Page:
Niamh and I returned to the bog some years after that first visit, to record sounds for a project she was working on. She wanted to capture the squelching and burbling of the sodden ground. I jumped in and out of liquid earth, lost a wellington, made all sorts of noises. On our way home, we walked through my grandparents’ back yard where my grandmother was filling buckets of turf. We stopped to chat with Nana for a while, and my grandfather came out to join us.

John Joe wasn’t particularly mobile at this stage, and I remember how long it took him to cross the narrow strip of concrete to where we were standing. He was nearly bent double over his walking stick. ‘He won’t even know who you are until he comes over near you now, honestly,’ Nana said as he shuffled towards us. She warned Niamh that he would repeatedly ask her the same questions. ‘Do you know this fella, John Joe?’ she said. ‘Ah, I’d know now if I could get time to look at him,’ came the reply. ‘Oh Lord, I know you well but I just can’t put a name on you.’ Nana explained to him that I was his grandson, that I was from just up the garden. You could tell he was better at bluffing than he was at remembering. When he found out Niamh lived in Dublin, he sang a little bit of ‘Molly Malone’ for her. Always a charmer, he took her hand and said she was a lovely girl, a lovely, lovely girl. ‘Don’t squeeze the hand off her now, you were very fond of them,’ Nana said. ‘I’m not!’ he protested, laughing. ‘That’s what has me in trouble now with you.’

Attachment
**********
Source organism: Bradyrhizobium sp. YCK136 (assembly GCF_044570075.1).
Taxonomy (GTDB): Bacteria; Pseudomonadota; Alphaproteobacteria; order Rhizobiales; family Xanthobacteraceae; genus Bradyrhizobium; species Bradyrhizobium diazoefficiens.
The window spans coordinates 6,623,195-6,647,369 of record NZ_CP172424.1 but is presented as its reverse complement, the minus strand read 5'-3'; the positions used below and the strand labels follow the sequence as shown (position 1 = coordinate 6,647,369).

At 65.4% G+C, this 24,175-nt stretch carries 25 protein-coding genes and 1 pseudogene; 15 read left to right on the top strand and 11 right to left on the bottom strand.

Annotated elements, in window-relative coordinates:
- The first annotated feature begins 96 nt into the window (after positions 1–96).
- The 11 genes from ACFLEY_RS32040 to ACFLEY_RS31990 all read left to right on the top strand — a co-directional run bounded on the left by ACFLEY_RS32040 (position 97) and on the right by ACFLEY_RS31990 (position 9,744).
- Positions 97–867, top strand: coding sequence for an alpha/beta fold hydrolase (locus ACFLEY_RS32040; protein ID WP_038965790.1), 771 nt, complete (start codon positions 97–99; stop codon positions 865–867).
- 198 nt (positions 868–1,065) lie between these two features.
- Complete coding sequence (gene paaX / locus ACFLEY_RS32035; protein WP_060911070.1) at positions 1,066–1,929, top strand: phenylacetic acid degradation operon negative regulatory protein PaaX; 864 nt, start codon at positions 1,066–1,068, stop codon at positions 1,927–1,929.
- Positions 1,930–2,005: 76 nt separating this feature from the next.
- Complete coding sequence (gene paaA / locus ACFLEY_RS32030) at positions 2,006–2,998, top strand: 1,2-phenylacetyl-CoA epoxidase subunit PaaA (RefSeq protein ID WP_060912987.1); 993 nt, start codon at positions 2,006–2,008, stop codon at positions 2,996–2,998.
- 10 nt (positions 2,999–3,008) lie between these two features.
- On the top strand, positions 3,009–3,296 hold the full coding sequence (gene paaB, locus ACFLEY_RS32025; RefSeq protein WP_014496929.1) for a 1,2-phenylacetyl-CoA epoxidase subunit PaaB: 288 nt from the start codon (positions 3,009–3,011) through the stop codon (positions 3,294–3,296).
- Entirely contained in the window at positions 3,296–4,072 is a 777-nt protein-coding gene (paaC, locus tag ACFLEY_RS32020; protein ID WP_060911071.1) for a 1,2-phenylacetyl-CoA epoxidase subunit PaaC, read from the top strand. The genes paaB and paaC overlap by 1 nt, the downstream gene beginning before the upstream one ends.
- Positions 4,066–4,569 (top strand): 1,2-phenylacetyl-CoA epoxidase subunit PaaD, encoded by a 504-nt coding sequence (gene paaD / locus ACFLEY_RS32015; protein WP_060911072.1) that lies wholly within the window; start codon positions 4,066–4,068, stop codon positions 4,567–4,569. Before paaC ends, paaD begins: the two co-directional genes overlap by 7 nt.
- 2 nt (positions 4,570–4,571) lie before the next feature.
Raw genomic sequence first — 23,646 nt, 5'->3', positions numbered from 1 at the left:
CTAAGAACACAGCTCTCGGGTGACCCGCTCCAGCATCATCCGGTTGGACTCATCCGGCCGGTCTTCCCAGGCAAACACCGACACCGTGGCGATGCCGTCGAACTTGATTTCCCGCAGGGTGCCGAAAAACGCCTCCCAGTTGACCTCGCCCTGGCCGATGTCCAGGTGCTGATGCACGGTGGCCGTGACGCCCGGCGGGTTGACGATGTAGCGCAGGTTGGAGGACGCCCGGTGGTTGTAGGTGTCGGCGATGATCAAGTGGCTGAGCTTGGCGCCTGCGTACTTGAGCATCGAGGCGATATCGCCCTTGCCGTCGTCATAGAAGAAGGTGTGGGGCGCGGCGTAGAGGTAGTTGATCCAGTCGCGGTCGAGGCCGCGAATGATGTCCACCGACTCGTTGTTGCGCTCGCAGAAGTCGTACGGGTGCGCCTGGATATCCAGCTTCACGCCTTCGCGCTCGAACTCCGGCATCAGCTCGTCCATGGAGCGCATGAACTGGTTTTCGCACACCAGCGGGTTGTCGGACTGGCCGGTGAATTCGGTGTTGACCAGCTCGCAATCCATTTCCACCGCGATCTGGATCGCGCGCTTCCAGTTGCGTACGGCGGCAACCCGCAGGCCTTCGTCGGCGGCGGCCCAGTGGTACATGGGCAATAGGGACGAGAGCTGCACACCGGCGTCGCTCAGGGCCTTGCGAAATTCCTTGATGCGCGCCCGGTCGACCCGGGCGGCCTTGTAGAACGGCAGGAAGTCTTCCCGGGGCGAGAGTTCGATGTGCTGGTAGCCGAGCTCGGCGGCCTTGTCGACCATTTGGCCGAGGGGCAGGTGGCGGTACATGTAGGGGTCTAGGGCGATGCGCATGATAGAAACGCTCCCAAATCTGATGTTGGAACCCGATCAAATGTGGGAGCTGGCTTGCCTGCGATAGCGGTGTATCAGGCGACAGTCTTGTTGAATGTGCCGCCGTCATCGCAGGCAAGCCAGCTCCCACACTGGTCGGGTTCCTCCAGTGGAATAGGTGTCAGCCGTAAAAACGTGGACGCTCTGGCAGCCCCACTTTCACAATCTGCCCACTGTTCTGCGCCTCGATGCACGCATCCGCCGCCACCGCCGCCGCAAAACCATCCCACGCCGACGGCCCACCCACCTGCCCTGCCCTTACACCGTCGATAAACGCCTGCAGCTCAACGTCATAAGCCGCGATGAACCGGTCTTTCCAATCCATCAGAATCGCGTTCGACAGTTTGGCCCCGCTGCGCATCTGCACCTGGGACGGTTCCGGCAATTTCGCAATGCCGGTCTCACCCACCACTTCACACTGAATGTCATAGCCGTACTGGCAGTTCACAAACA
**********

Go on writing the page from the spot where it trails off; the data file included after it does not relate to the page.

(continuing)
Nana pushed him again to remember who I was. ‘We reared him,’ she said. ‘Well,’ he replied, ‘we dragged him up.’ We talked a little about my brothers, the cattle my father had recently bought, the way the weeks were passing quicker than ever. As ever, Nana couldn’t get over how it was October already, the year nearly gone. John Joe piped up. ‘It’s like the woman said one time when she pegged the clock out through the window – time flies.’ The Alzheimer’s is a curse, as Nana would say, but it’s easier if you’ve got a sense of humour.

When we left, they walked together towards the back door of the house, bickering playfully about tea-time and slices of currant bread. I can only remember all this because Niamh had accidentally left the recorder running. It had been working the entire time, recording the conversation from a pocket of her backpack. She cut this section out for me, and I have it still. It’s only three years ago, but it feels like so much longer. As the clip ends, their voices are fading away, becoming quieter and quieter still.

Minor Monuments by Ian Maleney (published by Tramp Press) is out now.

Read Paddy Kehoe's review of Minor Monuments here